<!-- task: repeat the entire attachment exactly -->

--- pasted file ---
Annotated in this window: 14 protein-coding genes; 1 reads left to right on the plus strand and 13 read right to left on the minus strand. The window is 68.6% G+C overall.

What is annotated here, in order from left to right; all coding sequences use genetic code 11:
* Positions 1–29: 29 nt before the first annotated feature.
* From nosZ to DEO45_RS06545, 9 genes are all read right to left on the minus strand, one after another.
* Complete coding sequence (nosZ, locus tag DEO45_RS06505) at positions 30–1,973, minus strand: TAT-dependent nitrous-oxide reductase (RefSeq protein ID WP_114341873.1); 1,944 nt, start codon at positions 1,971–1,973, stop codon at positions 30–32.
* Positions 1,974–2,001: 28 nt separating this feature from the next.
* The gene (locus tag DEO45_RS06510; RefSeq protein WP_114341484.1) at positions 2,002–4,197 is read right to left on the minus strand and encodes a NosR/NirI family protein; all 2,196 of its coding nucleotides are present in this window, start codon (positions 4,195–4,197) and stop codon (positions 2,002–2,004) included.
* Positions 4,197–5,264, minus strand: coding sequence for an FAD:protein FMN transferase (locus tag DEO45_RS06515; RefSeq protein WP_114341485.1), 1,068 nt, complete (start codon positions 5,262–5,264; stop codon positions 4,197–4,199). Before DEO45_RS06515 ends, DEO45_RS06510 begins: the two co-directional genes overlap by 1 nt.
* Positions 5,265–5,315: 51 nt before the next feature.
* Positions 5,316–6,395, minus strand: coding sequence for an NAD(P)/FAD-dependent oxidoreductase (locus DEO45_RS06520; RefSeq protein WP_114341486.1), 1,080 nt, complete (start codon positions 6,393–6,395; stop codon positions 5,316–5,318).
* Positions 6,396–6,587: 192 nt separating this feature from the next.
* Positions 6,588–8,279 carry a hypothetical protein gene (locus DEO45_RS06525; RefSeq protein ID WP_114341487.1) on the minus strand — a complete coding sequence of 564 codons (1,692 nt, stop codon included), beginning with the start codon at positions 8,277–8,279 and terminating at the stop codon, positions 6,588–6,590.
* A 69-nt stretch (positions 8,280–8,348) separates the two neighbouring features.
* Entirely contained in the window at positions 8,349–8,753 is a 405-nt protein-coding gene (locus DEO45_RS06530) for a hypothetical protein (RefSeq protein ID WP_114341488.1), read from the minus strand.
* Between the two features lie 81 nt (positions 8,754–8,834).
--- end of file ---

Annotated in this window: 14 protein-coding genes; 1 reads left to right on the plus strand and 13 read right to left on the minus strand. The window is 68.6% G+C overall.

What is annotated here, in order from left to right; all coding sequences use genetic code 11:
* Positions 1–29: 29 nt before the first annotated feature.
* From nosZ to DEO45_RS06545, 9 genes are all read right to left on the minus strand, one after another.
* Complete coding sequence (nosZ, locus tag DEO45_RS06505) at positions 30–1,973, minus strand: TAT-dependent nitrous-oxide reductase (RefSeq protein ID WP_114341873.1); 1,944 nt, start codon at positions 1,971–1,973, stop codon at positions 30–32.
* Positions 1,974–2,001: 28 nt separating this feature from the next.
* The gene (locus tag DEO45_RS06510; RefSeq protein WP_114341484.1) at positions 2,002–4,197 is read right to left on the minus strand and encodes a NosR/NirI family protein; all 2,196 of its coding nucleotides are present in this window, start codon (positions 4,195–4,197) and stop codon (positions 2,002–2,004) included.
* Positions 4,197–5,264, minus strand: coding sequence for an FAD:protein FMN transferase (locus tag DEO45_RS06515; RefSeq protein WP_114341485.1), 1,068 nt, complete (start codon positions 5,262–5,264; stop codon positions 4,197–4,199). Before DEO45_RS06515 ends, DEO45_RS06510 begins: the two co-directional genes overlap by 1 nt.
* Positions 5,265–5,315: 51 nt before the next feature.
* Positions 5,316–6,395, minus strand: coding sequence for an NAD(P)/FAD-dependent oxidoreductase (locus DEO45_RS06520; RefSeq protein WP_114341486.1), 1,080 nt, complete (start codon positions 6,393–6,395; stop codon positions 5,316–5,318).
* Positions 6,396–6,587: 192 nt separating this feature from the next.
* Positions 6,588–8,279 carry a hypothetical protein gene (locus DEO45_RS06525; RefSeq protein ID WP_114341487.1) on the minus strand — a complete coding sequence of 564 codons (1,692 nt, stop codon included), beginning with the start codon at positions 8,277–8,279 and terminating at the stop codon, positions 6,588–6,590.
* A 69-nt stretch (positions 8,280–8,348) separates the two neighbouring features.
* Entirely contained in the window at positions 8,349–8,753 is a 405-nt protein-coding gene (locus DEO45_RS06530) for a hypothetical protein (RefSeq protein ID WP_114341488.1), read from the minus strand.
* Between the two features lie 81 nt (positions 8,754–8,834).